Before calculations regarding the relation between the Quality of Life (QL) and other parameters were made, the results of the PAQLQ questionnaire had been verified. The aim was to define the relation between various results of individual sub-scales of this questionnaire (symptoms, emotions, and activity limitation) and the general result referred to as QL. To this end, coefficients of linear correlation were calculated between the results of sub-scales and the general result. As the correlations proved to be very strong (symptoms r = 0.96; emotions r = 0.95; activity limitation r = 0.94), it was assumed that the variables were actually univocal with the QL variable.
Differences in Quality of Life (QL) of children living in the city and in the country.
Sum of ranks - QL in the city
Sum of ranks - QL in the country
Significance of differences between Quality of Life (QL) of girls and boys.
Sum of ranks - QL among girls
Sum of ranks - QL among boys
P = 0.37
Comparison of physical activities of healthy children and children suffering from bronchial asthma.
Significance of differences concerning the time spent with friends.
Sum of ranks - Asthmatic Children
Sum of ranks - Healthy Children
P < 0.05
Asthmatic - 37
Significance of differences concerning physical activities.
Sum of ranks - Asthmatic Children
Sum of ranks - Healthy Children
P < 0.05
Asthmatic - 37
The present study failed to substantiate the existence of significant relationships between gender of children suffering from asthma or the duration of disease and their quality of life. The lack of such relationships is in accord with other studies on the subject . What turned out to be significant was the relation between the place of living and quality of life of asthmatic children. It was found that children living in the country assessed their quality of life better than those from the city. A better assessment of quality of life among country children may result from a few factors, such as a slower pace of life, less pressure of time, and therefore less associated stress. Children living in the country spend more time with their parents who give them more support. They may also be supported by their grandparents, who live in common households much more often than in case of cities. Another reason for a feeling of a better quality of life in these children may be less polluted natural environment in the country, which in case of asthma directly translates to the frequency of respiratory symptoms.
Concerning everyday functioning of children, the analysis shows that both asthmatic and non-asthmatic children spend a comparable amount of time on reading books, watching TV, and using computer. Yet, a significant difference appeared concerning the time spent on socializing with friends after school. Healthy children tend to spend remarkably more time with their friends than the asthmatic ones, on average, 117 min vs. 35 min, respectively. Thus, it seems to be important to encourage children suffering from asthma to intensify social activity, to engage in contact with age-mates, and to do so not only at school, but also after classes. Proper social relations constitute an essential factor in the process of forming the self-assessment and the sense of self-efficacy, which are of crucial meaning for functioning in many areas of life [1, 7]. Beside, there is a risk that a child who spends little time with age-mates will experience much more stress in the situations of social interactions than persons for whom social contacts are something normal in everyday functioning. Many authors claim that stress and negative emotions can trigger and exacerbate the symptoms of asthma [2, 10, 11]. It is worth mentioning that sanatorium treatments have a positive influence on social skills. Staying in this kind of facilities allows establishing new friendships, and therapeutic classes not only develop new skills, but also allow overcoming emotional stresses often accompanying the disease. Contact with other children suffering from bronchial asthma allows sharing one's experiences with others and to find out about the way others deal with the condition.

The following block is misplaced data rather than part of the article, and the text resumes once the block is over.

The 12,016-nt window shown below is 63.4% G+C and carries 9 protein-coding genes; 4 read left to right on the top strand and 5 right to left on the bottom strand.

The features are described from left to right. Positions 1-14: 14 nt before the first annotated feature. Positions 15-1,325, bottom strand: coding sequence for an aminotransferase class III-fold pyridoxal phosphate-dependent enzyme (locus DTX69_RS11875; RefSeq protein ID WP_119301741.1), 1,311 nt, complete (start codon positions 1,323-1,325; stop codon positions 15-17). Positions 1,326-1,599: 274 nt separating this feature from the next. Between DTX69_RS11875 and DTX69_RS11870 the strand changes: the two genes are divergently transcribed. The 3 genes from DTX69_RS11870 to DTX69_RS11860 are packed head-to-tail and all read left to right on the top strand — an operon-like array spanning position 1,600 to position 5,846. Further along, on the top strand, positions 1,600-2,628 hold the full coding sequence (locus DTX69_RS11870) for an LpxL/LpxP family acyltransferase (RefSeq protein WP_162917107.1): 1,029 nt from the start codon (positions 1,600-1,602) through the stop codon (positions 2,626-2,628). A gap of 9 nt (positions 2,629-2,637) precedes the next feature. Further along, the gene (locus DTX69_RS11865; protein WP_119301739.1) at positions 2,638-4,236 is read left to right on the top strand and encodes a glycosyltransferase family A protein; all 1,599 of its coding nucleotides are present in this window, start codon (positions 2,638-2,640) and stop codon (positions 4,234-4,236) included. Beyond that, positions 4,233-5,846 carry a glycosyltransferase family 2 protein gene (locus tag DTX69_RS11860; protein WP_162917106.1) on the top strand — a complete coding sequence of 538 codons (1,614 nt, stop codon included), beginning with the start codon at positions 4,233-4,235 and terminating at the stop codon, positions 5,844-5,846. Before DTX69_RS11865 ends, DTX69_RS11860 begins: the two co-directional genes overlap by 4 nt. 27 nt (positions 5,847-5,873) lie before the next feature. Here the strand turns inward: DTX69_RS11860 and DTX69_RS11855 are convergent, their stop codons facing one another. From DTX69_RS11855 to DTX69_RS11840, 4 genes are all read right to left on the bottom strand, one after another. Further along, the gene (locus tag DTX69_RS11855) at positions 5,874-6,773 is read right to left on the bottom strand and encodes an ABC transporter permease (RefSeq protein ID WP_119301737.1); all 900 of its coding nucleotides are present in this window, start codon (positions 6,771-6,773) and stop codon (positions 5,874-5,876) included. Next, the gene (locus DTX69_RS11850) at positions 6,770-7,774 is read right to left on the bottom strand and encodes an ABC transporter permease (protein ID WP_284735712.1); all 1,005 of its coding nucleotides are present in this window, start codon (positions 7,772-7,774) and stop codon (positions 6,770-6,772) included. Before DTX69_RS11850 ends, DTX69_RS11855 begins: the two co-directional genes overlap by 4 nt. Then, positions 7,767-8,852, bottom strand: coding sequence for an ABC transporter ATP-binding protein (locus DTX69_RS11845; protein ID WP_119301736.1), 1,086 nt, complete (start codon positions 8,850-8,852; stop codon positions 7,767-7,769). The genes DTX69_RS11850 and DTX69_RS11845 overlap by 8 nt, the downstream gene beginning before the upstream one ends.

There also was a significant difference concerning physical activity between asthmatic and healthy children to the disadvantage of the sick; on average, 81 vs. 114 min, respectively. Admittedly, it is a detrimental occurrence and may result from incorrect convictions of parents or teachers, and passed onto children, that physical activity should be shunned or disadvised in asthma, due either to reduced children's capability or the possibility of asthma aggravation. Research shows that doing sports by people suffering from asthma, under appropriate pharmacological umbrella, reduces bronchial hyperreactivity and improves physical efficiency. However, not every sport discipline is recommended to children suffering from asthma. Due to high minute ventilation, they should avoid such sports as basketball, cycling racing, long-distance races, or other high-performance sports. Exposure to cold and dry environment while doing sports is not recommended either. What is recommended are the disciplines where effort is spread over time, e.g., swimming, riding a bike, gymnastics, or canoeing. The diagnosis of bronchial asthma does not mean at all that a child should lead sedentary life and resign from the benefits of physical activity. Activity is not only a perfect way to be in a good shape, enjoy good health, but also to keep good mental condition (12). Previous research shows that what is essentially important concerning physical activity is the perceived competence at it and attitude toward it (14). Therefore, it is crucial to help shape positive attitude toward physical activity in children with asthma.
In summary, the present survey may help shape attitudes toward functioning of children suffering from asthma. Such children should be encouraged to the interactions on social level, which would create conditions for appropriate development of their social competences and to reduce stress connected with such interactions. They also should be encouraged to intensify physical activity taking into account recommendations as to the forms of activity suitable for these children.
Conflicts of interest
The authors declare that they have no competing interests.